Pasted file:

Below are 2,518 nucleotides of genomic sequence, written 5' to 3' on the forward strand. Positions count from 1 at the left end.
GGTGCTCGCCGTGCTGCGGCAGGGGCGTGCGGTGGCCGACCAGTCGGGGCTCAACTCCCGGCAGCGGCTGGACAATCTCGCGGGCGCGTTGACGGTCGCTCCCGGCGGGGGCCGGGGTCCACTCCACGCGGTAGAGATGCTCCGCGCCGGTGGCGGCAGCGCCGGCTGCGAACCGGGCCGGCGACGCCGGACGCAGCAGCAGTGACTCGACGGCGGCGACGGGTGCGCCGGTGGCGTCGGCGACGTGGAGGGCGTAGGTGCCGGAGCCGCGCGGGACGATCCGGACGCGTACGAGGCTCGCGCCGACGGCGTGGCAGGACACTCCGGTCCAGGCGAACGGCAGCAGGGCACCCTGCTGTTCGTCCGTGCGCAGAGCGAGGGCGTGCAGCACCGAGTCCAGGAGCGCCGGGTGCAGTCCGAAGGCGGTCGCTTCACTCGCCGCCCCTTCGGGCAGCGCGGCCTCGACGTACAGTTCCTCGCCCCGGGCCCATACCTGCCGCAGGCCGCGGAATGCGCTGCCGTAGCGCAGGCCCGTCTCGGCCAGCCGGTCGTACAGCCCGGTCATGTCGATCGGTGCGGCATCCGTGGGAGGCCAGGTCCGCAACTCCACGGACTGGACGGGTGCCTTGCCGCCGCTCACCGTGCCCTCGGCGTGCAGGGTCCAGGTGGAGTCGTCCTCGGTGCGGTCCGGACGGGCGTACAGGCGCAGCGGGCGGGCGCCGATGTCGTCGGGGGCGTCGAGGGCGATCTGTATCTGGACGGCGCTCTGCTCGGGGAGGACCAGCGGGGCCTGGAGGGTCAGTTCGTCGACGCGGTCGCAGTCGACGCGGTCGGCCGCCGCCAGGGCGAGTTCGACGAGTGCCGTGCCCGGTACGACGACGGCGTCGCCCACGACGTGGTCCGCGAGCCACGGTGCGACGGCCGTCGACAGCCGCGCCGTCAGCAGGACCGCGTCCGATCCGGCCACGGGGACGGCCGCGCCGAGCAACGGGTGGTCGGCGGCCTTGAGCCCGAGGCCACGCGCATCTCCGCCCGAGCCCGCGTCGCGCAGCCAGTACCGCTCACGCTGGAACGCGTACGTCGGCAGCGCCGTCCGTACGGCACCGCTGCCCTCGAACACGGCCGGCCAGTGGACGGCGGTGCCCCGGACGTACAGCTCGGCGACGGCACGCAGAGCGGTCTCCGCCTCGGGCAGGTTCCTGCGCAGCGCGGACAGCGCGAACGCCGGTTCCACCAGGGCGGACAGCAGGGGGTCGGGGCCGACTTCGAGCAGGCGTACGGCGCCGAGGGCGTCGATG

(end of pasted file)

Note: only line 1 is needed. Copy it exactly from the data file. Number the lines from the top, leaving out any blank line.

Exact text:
Below are 2,518 nucleotides of genomic sequence, written 5' to 3' on the forward strand. Positions count from 1 at the left end.